At work we deal a lot with PDFs, both press quality and low-quality for viewing on screen. Over time I’ve automated a fair amount of the creation for both types, but one thing that I haven’t yet done is automate file-size reductions for the low-quality PDFs.

(We still use InDesign CS4 at work, so bear in mind that some or all of the below may not apply to more recent versions.)

It’s interesting to look at exactly what is making the files large enough to require slimming down in the first place. All our low-quality PDFs are exported from InDesign with the built-in “Smallest file size” preset, but the sizes are usually around 700kB for single tabloid-sized, image-sparse pages.

A low-quality image of a Morning Star arts page.

Let’s take Tuesday’s arts page as our example. It’s pretty basic: two small images and a medium-sized one, two drop shadows, one transparency and a fair amount of text. (That line of undermatter in the lead article was corrected before we went to print.)

But exporting using InDesign’s lowest-quality PDF preset creates a 715kB file. The images are small and rendered at a low DPI, so they’re not inflating the file.

Thankfully you can have a poke around PDF files with your favourite text editor (BBEdit, obviously). You’ll find a lot of “garbage” text, which I imagine is chunks of binary data, but there’s plenty of plain text you can read. The big chunks tend to be metadata. Here’s part of the first metadata block in the PDF file for the arts page:

<x:xmpmeta xmlns:x="adobe:ns:meta/" x:xmptk="Adobe XMP […]">
 <rdf:RDF xmlns:rdf="">
  <rdf:Description rdf:about=""
     Blah blah blah exif data etc 

Which is the none-too-exciting block for one of the images, a Photoshop file. There’s two more like this, roughly 50–100 lines each. Then we hit a chunk which describes the InDesign file itself, with this giveaway line:

<xmp:CreatorTool>Adobe InDesign CS4 (6.0.6)</xmp:CreatorTool>

So what, right? InDesign includes some document and image metadata when it exports a PDF. Sure, yeah. I mean, the metadata blocks for the images weren’t too long, and this is just about their container.

Except this InDesign metadata block is 53,895 lines long in a file that’s 86,585 lines long. 574,543 characters of the document’s 714,626 — 80% of the file.

I think it’s safe to say we’ve found our culprit. But what’s going on in those 54,000 lines? Well, mostly this:

      <rdf:li rdf:parseType="Resource">
         <stEvt:instanceID>xmp.iid:[… hex ID …]</stEvt:instanceID>
         <stEvt:softwareAgent>Adobe InDesign 6.0</stEvt:softwareAgent>
      <rdf:li rdf:parseType="Resource">
         <stEvt:instanceID>xmp.iid:[… hex ID …]</stEvt:instanceID>
         <stEvt:softwareAgent>Adobe InDesign 6.0</stEvt:softwareAgent>
    <!--  1,287 more list items  -->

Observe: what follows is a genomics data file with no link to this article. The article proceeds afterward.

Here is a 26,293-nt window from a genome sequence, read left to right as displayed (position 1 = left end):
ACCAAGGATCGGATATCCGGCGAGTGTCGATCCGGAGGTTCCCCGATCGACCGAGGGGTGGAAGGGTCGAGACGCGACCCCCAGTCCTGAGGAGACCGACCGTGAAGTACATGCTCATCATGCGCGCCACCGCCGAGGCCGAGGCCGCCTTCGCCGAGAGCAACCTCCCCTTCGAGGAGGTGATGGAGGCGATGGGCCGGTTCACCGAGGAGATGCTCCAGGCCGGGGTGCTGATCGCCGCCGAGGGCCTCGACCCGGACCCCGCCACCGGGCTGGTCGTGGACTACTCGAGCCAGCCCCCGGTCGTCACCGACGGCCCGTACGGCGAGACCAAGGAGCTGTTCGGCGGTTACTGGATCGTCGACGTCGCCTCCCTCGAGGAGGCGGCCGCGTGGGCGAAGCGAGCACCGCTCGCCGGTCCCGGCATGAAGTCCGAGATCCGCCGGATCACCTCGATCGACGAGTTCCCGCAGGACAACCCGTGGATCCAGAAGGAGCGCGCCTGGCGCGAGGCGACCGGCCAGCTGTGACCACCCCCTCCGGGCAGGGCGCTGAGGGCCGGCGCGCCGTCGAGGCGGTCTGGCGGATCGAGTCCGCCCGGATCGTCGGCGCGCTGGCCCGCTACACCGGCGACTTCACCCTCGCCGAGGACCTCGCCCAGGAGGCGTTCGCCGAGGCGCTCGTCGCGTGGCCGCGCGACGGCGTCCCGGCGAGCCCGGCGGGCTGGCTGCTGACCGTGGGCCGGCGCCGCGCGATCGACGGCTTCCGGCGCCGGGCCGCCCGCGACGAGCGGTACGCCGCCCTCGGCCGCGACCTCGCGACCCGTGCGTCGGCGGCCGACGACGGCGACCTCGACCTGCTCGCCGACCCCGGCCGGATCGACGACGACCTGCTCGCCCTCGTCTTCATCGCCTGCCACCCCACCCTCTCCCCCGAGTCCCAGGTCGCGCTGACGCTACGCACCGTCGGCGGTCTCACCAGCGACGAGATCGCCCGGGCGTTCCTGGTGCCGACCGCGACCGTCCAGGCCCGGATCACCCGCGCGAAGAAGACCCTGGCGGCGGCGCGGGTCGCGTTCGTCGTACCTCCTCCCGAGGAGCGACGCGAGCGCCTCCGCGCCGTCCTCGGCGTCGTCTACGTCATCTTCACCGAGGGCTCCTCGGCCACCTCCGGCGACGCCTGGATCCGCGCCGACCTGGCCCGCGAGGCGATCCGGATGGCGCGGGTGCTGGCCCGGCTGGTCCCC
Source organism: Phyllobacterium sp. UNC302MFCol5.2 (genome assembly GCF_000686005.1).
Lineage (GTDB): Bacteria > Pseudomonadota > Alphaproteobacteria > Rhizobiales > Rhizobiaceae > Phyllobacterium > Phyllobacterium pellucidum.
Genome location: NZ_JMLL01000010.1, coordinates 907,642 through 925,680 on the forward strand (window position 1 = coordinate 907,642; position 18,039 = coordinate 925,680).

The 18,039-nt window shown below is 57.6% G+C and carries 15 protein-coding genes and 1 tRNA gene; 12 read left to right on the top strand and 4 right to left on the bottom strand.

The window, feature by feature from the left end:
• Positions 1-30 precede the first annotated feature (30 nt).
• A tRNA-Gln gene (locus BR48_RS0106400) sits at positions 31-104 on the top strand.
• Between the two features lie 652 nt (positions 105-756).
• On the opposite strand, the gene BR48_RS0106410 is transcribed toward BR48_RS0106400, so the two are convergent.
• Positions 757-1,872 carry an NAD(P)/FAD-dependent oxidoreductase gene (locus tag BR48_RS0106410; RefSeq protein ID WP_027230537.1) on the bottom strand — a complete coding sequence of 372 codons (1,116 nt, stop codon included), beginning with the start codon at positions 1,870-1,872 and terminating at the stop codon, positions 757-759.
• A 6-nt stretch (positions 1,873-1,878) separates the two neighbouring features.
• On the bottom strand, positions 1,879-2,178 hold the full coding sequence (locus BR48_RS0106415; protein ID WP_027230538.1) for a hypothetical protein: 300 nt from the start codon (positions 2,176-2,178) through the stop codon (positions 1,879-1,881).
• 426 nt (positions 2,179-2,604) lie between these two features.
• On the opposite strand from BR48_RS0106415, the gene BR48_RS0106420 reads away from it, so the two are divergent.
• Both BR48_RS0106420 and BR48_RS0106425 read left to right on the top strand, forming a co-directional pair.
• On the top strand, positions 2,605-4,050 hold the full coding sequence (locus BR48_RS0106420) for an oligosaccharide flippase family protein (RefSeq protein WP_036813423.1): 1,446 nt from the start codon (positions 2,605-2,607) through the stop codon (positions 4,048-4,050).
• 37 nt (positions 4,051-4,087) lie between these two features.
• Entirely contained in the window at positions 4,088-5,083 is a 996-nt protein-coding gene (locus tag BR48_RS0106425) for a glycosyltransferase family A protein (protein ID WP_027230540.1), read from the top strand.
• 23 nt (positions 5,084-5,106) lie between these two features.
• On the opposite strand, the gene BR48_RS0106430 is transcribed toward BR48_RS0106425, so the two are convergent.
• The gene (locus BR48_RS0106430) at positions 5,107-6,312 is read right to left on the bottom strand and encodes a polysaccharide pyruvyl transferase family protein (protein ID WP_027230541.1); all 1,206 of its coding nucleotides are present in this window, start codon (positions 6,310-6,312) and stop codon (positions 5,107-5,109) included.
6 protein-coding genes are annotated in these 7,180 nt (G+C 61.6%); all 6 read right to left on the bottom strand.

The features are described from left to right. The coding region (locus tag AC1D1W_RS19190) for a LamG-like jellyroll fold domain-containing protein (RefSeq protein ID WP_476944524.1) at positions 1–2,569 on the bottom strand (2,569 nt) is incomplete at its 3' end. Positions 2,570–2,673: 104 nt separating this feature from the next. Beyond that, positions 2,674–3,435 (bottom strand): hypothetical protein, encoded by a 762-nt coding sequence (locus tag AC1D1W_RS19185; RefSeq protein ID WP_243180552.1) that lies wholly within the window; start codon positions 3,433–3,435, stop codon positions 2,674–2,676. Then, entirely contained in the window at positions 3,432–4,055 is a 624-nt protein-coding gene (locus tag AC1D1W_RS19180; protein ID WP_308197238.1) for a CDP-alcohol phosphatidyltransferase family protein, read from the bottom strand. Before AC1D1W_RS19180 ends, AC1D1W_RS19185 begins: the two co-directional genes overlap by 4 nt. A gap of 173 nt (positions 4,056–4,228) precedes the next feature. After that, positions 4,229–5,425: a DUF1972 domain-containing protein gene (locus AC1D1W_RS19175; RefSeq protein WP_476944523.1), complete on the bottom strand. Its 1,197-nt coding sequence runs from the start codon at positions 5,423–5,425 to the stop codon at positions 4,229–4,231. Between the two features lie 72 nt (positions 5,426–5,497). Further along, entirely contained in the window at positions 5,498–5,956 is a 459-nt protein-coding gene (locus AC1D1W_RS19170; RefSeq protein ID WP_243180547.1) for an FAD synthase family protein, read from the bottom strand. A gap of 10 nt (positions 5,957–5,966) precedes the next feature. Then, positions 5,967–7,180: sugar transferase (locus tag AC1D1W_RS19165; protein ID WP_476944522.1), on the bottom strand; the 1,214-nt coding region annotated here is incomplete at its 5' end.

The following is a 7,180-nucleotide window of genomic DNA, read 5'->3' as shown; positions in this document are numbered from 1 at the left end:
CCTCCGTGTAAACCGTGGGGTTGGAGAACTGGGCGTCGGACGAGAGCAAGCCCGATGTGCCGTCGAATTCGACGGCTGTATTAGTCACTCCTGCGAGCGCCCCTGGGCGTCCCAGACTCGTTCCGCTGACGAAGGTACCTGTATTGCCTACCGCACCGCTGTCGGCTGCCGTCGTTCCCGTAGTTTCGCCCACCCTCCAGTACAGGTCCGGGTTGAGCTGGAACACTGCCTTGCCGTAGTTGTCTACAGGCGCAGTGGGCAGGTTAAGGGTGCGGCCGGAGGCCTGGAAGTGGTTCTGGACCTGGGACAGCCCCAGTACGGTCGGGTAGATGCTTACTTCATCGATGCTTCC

It’s effectively a record of every time the document was saved. But if you look at the stEvt:when tag you’ll notice the first items are from 2012 — when our “master” InDesign file from which we derive our edition files was first created. So, the whole record of that master file is included in every InDesign file we use, and the PDFs we create from them.

Can we remove this metadata from InDesign? You can see it in File ▸ File Info… ▸ Advanced, select it and press the rubbish bin icon. Save, quit, reopen and… it’s still there.

Thankfully Acrobat can remove this stuff from your final PDF, by going through the “PDF Optimizer” or “Save Optimized PDF” or whatever menu item it’s hiding under these days. (In the “Audit Space Usage” window it corresponds to the “Document Overhead”.)

Unfortunately Acrobat’s AppleScript support has always been poor — I’ve no idea what it’s like now, remember we’re talking CS4 — and I’ve no time nor desire to dive into Adobe’s JavaScript interface. So while you can (and we do) automate the PDF exports, you can’t slim these files down automatically with Acrobat.

Our solution at work has been to cut the cruft from the PDF using Acrobat when we use it to combine our separate page PDFs by hand. But ultimately I want to automate the whole process of exporting the PDFs, stitching them together in order, and reducing the file size.

After using ghostscript for our automatic barcode creation, I twigged that it would be useful for processing the PDFs after creation, and sure enough you can use it to slim down PDFs. Here’s an example command:

gs -sDEVICE=pdfwrite \
   -dPDFSETTINGS=/screen \
   -dCompatibilityLevel=1.5 \
   -sOutputFile="11_Books_180417-smaller.pdf" \

Most of that is ghostscript boilerplate (it’s not exactly the friendliest tool to use), but the important option is -dPDFSETTINGS=/screen which, according to one page of the sprawling docs, is a predefined Adobe Distiller setting.

Using it on our 715kB example spits out an 123kB PDF that is visually identical apart from mangling the drop shadows (which I think can be solved by changing the transparency flattening settings when the PDF is exported from InDesign).